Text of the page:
A horrifying wave of vandalism and attacks against churches follows a call by a leader in the Black Lives Matter Movement but a Rabbi who lives in Judea is countering the violence with a call “for believers in God to band together and stand up for each other.”

Rev. Edivaldo da Silva, a parish priest of three years at Good Shepherd Catholic Church in West Kendall (Southwest Miami-Dade, Florida), entered his church on Wednesday only to discover to his dismay the statue of Jesus had been decapitated and toppled off its pedestal. 


“This incident has saddened the parish community,” the church said in a statement. “It is too soon to arrive at any conclusion, but we have seen other churches vandalized around the country.  We totally ‘condemn’ this action. We invite our community to pray for peace.”

In a separate incident, a Catholic congregation in Ocala, several hours north of Miami, was targeted Saturday morning while preparing for Mass. A 24-year-old man was accused of ramming his vehicle into the church before setting it on fire. He was arrested and faces several charges, including attempted murder. Police said the perpetrator told them he was on a mission and was opposed to the Catholic Church.

On Saturday night, a statue of Mary, the mother of Jesus, located outside the church of St. Peter’s Parish on Bowdin Street in the Dorchester neighborhood Boston was set on fire.


A statue of Mary in the garden of St. Stephen’s Catholic Church in Chattanooga, Tennessee was desecrated by having its head cut off. Police said they could not find the head of the statue, and that because the incident happened at a church it could possibly be viewed as a hate crime. Officials said Homeland Security was notified about the incident.

Also on Saturday, a fire ravaged the San Gabriel Mission in the Archdiocese of Los Angeles, a 249-year-old mission founded by St. Junípero Serra.

On July 10, the Diocese of Brooklyn announced that New York City police were investigating the vandalization of a 100-year-old statue of Mary at Cathedral Prep School and Seminary in Queens.

On June 19, June 20, and July 4, statues of St. Junipero Serra were toppled in three California cities.

These attacks come just two weeks after Shaun King, a controversial leader in the Black Lives Matter (BLM) movement, called for expanding the destruction of statues of historical figures to include churches and the Christian figure of Jesus, who the New Testament describes as being a Jew from Bethlehem but King described as a “European.”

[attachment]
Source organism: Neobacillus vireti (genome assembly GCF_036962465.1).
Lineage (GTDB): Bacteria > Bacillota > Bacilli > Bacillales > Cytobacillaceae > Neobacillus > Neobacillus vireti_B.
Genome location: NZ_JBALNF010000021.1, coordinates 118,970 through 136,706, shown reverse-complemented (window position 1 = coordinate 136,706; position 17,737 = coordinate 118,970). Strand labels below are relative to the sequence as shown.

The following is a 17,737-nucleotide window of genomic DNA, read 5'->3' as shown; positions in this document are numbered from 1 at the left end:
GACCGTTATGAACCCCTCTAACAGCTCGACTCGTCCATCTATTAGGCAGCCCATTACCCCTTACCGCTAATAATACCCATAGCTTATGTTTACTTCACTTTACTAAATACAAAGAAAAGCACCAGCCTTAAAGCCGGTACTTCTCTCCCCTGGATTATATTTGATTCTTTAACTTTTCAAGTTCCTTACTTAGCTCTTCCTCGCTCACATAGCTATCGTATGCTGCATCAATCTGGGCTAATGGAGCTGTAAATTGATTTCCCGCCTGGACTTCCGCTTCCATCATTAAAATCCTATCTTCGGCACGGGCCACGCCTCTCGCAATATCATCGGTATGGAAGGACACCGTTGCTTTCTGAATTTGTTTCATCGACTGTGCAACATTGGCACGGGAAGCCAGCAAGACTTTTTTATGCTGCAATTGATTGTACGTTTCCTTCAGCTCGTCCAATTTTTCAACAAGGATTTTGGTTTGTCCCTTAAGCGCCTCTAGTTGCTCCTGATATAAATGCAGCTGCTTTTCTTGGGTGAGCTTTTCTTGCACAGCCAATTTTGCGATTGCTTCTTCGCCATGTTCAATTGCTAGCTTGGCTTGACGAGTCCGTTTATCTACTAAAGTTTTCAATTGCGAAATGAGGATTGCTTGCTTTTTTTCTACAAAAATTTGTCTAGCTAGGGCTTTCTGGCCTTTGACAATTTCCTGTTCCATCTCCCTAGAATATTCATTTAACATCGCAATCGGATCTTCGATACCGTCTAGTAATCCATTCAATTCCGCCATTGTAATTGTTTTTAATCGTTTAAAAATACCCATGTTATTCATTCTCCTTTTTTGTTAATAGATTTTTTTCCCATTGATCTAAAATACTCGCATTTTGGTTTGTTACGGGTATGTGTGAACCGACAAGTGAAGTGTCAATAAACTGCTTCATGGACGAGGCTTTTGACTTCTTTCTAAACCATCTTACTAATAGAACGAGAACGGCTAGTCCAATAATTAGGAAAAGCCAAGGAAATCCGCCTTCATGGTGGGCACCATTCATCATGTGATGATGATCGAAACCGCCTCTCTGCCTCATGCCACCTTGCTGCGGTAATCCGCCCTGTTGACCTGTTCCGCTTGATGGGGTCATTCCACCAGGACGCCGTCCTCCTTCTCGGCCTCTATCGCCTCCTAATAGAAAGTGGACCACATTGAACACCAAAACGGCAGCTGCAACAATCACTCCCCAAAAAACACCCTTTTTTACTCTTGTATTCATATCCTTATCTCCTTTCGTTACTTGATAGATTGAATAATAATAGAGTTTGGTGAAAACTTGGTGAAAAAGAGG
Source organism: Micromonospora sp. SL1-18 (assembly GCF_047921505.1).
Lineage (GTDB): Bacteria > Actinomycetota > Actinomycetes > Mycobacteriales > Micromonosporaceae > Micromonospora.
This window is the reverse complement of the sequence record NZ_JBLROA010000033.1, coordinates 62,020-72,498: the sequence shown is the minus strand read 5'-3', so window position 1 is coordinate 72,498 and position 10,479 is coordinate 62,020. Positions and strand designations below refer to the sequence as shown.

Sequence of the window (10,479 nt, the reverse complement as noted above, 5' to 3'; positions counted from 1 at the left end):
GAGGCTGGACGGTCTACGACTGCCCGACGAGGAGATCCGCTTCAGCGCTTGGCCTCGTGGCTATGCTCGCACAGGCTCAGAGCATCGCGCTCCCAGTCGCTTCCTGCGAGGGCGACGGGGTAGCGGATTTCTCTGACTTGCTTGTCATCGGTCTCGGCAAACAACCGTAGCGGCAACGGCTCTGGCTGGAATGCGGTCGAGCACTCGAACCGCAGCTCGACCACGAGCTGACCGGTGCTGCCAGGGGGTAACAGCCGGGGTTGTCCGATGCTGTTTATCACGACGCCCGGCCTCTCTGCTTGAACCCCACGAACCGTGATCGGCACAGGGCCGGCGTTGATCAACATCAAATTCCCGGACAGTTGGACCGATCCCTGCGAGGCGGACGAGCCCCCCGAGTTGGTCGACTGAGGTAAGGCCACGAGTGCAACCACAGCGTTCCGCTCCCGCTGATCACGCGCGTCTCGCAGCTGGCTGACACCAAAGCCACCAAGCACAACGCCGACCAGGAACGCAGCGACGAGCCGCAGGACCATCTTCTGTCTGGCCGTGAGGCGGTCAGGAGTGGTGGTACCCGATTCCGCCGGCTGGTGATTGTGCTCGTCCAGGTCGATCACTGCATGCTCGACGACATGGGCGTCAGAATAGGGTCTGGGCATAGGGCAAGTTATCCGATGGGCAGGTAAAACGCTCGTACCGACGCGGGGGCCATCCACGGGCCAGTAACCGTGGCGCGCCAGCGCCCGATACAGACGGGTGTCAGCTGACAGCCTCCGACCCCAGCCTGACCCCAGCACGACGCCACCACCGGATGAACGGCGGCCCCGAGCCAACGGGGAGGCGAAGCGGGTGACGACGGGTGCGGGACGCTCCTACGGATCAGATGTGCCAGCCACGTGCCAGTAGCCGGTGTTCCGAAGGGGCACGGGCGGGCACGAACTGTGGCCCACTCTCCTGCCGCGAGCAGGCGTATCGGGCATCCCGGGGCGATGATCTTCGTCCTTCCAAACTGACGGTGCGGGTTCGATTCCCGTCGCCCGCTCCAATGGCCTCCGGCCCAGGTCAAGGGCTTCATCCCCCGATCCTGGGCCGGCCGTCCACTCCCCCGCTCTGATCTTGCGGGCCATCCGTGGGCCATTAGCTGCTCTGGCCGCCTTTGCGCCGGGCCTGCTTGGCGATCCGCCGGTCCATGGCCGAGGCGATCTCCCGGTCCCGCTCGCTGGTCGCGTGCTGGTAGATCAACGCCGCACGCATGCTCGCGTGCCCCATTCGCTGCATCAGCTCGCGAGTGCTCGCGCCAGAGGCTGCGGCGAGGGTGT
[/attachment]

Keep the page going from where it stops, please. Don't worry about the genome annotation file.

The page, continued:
“Jews and Christians have a pretty horrific past but we are entering into a new era of history. The current rise in violence isn’t fueled by a desire to rid the world of racism, but a desire to rid the world of God. The time has come for believers in God to band together and stand up for each other.”

Also, last weekend, San Diego police officials said that a fire at Calvary Baptist church at 12:30 a.m. Sunday morning was “suspicious” and was being investigated by the department’s Metro Arson Strike Team.

An Israeli orthodox rabbi from Judea is calling on Jews around the world to stand up for Christian rights, as their religious freedoms are being threatened and attacked.  Rabbi Jeremy Gimpel of the Land of Israel Fellowship, lives on a farm in Judea but he is deeply connected to Jews and Christians around the world through his educational initiative intended to teach Biblical wisdom and prayer to all seekers from backgrounds around the world. 

“God Himself is under attack and all believers need to lock arms as we transition into this new stage of history,” Rabbi Gimpel said. “Synagogues are being vandalized, Churches are being attacked. What else needs to happen until believers realize that we are in the same boat and in a very deep sense are connected through our love of the Bible and our belief in the God of Israel.”

The rabbi’s assessment could not be more accurate. On Wednesday, two Reform synagogues in Sarasota, Florida, Temple Sinai and Temple Emanu-El, were vandalized with swastikas and other unspecified hateful messages. It is the second time that Temple Emanu El has been attacked in the last four months. In April, swastikas were spray painted on the doors of the synagogue.

The rabbi saw his multi-faith, multinational fellowship as the pre-House of Prayer for All Nations answer to this anti-God wave of hatred.

“The Arugot Farm is the first of it’s kind,” Rabbi Gimpel said. “The prophets of Israel envisioned that one day people from around the world would come and visit Israel, not to visit the beaches of Tel Aviv but to seek out God and spirituality. We are pioneering a new vision for Israeli tourism – Spiritual tourism.” 

But all that stopped with the spread of the Corona Virus. International tourism ban.  

“With our physical educational center shut down, we had to think out of the box. If we can’t bring people to Judea and immerse in them in a Biblical experience, we need to bring a Judean Biblical experience to the people.” 

They started The Land of Israel Fellowship, a virtual gathering that has spread to hundreds of families from 26 different countries. With live sessions of Biblical teachings and prayer, they have established a platform that is uniting believers in God from many different backgrounds. Some are calling the Fellowship a virtual house of prayer for all nations. 

“Most of the members of the Fellowship are Jews and Christians. We have one Catholic nun that joins us, one Buddhist and one Muslim. But we are a living example of believers uniting in these divisive times. Of course we have theological differences, but our unity and strength come our fundamental beliefs that transcend theology. We believe in one God, morality, family, that all people are created in the image of God. It is time that we allow the values and spirit of the Bible to unite us and not allow our theological understanding of religion divide us.”